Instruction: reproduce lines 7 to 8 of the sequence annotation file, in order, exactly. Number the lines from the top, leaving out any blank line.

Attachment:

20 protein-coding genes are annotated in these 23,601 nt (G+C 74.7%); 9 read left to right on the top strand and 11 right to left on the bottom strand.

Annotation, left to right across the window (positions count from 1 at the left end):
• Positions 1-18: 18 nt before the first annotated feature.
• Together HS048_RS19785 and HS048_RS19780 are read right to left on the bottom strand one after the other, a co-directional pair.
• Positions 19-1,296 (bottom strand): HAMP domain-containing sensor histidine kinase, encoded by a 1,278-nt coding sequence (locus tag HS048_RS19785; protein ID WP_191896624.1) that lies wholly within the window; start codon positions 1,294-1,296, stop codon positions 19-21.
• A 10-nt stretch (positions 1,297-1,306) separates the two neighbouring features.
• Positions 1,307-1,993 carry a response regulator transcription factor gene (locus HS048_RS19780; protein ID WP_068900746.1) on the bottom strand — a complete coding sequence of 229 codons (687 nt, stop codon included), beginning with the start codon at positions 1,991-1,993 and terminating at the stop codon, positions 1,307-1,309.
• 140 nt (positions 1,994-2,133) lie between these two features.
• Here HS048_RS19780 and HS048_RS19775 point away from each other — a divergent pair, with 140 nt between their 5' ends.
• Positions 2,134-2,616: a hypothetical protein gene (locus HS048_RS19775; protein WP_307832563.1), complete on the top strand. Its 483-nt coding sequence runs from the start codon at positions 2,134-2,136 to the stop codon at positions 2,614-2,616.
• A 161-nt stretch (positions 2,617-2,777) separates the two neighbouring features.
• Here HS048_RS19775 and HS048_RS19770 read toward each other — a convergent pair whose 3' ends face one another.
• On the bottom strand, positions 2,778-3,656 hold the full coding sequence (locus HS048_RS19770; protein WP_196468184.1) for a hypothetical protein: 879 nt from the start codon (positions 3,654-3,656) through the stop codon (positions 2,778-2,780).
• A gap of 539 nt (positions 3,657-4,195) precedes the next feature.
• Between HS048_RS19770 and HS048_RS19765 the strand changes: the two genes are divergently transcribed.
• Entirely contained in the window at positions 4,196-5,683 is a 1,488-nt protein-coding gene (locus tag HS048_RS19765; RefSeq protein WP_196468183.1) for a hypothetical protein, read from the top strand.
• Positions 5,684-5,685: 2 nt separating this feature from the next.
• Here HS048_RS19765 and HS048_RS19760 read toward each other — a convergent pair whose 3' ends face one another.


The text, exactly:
• Positions 1,307-1,993 carry a response regulator transcription factor gene (locus HS048_RS19780; protein ID WP_068900746.1) on the bottom strand — a complete coding sequence of 229 codons (687 nt, stop codon included), beginning with the start codon at positions 1,991-1,993 and terminating at the stop codon, positions 1,307-1,309.
• 140 nt (positions 1,994-2,133) lie between these two features.